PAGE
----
Fill Out the FAFSA Even if Your Parents Earn a Lot

Your EFC may be lower than you think

Four young adults with books and backpacks walk together outside.

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With today's high cost of tuition for both state colleges and private universities, even students from higher-income families may feel financial strain.

Students with parents or guardians whose income is considered high may wonder if they should even bother filling out the Free Application for Federal Student Aid (FAFSA), the key form to apply for federal student aid. Even if you think your family's income may be too high to qualify for financial aid, it can still be beneficial to fill out the FAFSA.

Key Takeaways

  • While the FAFSA may disqualify children of high earners from grants, many families still benefit from subsidized and unsubsidized loans.
  • If you have siblings in college you may be more likely to qualify for financial aid, even if your parents are high earners.
  • Apply every year, since the calculations for receiving federal aid may have changed.

What Is the FAFSA?

The FAFSA, or Free Application for Federal Student Aid, is an application form college students fill out to apply for many types of financial aid. The FAFSA asks for information on a student's family assets as well as parent/guardian income and liabilities to produce a number called Expected Family Contribution (EFC).

The EFC is an estimate of what a typical family in specific financial circumstances could afford to contribute to a student’s college education. The EFC is then subtracted from the total Cost of Attendance (COA) at a particular school. The resulting number is considered the student’s “financial need."


Starting Jan. 1, 2022, the term “Student Aid Index (SAI)” will replace Expected Family Contribution (EFC). This is to underscore the fact that the system is an index for distributing funds, and not intended to reflect what a family can or can’t pay.

Scholarships and loans are intended to fill the gaps between the EFC and the costs of attending a college. According to Sallie Mae, scholarships and grants covered 26% of the college costs, and student and parent borrowing covered 18% of costs for academic year 2021-2022. 

Furthermore, among all the students and their families paying for college:

  • 60% used scholarships to pay for some portion of college costs
  • 55% used grants
  • 43% used borrowed funds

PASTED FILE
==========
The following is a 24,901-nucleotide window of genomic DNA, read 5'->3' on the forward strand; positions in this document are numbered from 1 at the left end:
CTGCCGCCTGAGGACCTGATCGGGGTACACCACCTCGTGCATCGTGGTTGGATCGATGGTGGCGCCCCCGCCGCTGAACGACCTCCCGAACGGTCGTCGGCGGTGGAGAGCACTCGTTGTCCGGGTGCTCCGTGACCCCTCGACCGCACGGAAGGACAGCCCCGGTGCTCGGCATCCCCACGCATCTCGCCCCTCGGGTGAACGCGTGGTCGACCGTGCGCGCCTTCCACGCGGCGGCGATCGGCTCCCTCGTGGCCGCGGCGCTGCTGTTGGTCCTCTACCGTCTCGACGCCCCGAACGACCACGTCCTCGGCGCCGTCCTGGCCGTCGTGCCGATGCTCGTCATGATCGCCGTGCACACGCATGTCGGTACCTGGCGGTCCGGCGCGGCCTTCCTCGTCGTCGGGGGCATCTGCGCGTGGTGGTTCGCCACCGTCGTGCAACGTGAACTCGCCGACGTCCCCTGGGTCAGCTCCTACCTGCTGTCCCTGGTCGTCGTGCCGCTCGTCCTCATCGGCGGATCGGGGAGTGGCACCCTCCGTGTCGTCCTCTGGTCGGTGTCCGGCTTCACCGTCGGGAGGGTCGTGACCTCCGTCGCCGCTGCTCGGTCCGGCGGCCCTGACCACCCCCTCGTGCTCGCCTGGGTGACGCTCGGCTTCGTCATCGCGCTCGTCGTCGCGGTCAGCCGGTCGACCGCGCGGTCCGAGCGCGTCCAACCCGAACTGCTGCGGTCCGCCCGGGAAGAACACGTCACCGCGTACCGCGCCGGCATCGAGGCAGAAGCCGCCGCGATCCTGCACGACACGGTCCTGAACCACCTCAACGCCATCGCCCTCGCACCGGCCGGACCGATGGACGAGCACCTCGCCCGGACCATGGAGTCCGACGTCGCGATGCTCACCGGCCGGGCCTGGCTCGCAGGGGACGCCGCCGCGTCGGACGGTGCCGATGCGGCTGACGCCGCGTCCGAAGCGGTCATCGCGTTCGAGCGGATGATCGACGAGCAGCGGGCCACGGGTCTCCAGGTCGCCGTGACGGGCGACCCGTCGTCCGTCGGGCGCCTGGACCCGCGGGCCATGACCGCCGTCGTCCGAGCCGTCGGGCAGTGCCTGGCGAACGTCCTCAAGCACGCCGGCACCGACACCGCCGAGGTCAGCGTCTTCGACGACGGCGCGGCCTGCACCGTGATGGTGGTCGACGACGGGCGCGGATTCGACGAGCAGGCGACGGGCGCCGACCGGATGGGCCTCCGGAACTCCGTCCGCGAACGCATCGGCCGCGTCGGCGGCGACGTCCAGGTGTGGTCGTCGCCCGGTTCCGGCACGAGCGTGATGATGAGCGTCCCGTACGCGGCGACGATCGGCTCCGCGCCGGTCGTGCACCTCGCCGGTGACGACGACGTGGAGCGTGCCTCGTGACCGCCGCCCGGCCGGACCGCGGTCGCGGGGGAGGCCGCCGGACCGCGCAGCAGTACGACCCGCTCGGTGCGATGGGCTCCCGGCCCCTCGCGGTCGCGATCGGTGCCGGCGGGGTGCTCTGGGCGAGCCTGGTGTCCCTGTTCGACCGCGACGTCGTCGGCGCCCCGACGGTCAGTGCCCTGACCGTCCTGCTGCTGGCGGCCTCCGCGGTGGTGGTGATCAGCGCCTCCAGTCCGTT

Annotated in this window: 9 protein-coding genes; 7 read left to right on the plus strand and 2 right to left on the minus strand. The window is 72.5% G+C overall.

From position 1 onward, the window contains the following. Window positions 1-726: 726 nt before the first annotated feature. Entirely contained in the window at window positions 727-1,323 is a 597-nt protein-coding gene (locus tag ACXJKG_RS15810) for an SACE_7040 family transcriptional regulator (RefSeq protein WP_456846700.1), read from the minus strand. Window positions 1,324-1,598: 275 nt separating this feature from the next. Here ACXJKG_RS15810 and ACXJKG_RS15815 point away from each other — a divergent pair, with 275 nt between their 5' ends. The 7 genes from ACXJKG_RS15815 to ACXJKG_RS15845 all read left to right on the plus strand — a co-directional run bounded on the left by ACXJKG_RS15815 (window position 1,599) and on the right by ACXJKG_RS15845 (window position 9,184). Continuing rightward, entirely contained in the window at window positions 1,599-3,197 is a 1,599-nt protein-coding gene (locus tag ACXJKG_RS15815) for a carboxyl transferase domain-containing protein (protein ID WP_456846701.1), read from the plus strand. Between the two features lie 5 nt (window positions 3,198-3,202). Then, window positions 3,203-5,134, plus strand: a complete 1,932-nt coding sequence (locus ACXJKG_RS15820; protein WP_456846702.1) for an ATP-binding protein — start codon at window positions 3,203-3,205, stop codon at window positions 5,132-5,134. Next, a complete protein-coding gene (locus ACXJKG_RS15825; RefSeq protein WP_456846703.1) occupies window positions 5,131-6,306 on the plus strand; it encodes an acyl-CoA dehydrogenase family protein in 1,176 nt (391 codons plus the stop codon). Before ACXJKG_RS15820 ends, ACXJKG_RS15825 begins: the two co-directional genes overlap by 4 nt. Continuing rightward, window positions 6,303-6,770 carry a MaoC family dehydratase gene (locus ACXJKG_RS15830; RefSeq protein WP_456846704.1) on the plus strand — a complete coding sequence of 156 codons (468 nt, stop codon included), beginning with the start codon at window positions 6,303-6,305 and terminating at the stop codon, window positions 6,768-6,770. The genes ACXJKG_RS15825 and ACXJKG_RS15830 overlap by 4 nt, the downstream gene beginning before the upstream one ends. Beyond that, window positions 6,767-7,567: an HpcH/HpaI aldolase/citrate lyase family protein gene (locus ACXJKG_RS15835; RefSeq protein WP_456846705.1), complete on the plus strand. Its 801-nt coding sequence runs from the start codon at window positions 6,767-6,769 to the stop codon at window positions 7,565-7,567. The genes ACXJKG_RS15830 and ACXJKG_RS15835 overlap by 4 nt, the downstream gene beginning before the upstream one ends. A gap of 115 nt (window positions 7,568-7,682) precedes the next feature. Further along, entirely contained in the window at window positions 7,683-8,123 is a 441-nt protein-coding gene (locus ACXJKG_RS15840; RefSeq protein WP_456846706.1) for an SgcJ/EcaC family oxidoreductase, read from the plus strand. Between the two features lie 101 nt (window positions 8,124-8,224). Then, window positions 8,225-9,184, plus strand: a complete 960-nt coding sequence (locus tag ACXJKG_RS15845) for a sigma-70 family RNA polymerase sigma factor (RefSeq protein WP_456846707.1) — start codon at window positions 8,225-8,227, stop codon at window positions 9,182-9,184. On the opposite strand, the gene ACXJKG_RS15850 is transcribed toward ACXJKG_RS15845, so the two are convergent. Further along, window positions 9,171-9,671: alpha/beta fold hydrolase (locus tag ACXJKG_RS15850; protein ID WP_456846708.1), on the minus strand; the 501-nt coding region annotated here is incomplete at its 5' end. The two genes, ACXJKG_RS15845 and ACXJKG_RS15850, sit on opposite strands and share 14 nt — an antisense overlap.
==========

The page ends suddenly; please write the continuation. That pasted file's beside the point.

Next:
Access to Scholarship and Loan Opportunities

One of the main reasons to fill out the FAFSA the fact that it could unlock some financial aid beyond federal grants and aid that require you to demonstrate financial need. The FAFSA also opens doors to scholarship opportunities that are not necessarily based on financial need.

When you fill out the FAFSA, you’ll receive a Student Aid Report (SAR), which includes details that will be shared with any schools you share it with. They will use that report to help them create a financial aid package for you.

The FAFSA doesn’t just affect Federal Pell Grants, which offset costs for low- and middle- income students’ education. This form is also used in determining subsidized, lower-cost student loan eligibility, and some schools use the form to make choices about how to offer their own aid.

FAFSA Income Limits

Anyone can fill out the FAFSA, regardless of income. There's a simple equation that is used to determine how much financial aid you'll receive.

First, the financial aid staff at the school will calculate your cost of attendance (COA) and your expected family contribution (EFC). Your personal “financial need” for school is the COA minus the EFC. Your "financial need" is the amount of need-based aid you are eligible to receive.

For example, if your COA is $18,000 and your EFC is $12,000, your financial need would be $6,000. That means you would not be able to get more than $6,000 in need-based aid, although you would still be eligible for non-subsidized federal loans.

Your Parents’ Income

Dependent young adults should understand how their parents’ or guardians’ income affects their financial aid. Your parents’ or guardians’ income is generally considered a key factor in how much you can pay for school, even if they can’t actually contribute as much as the determined EFC.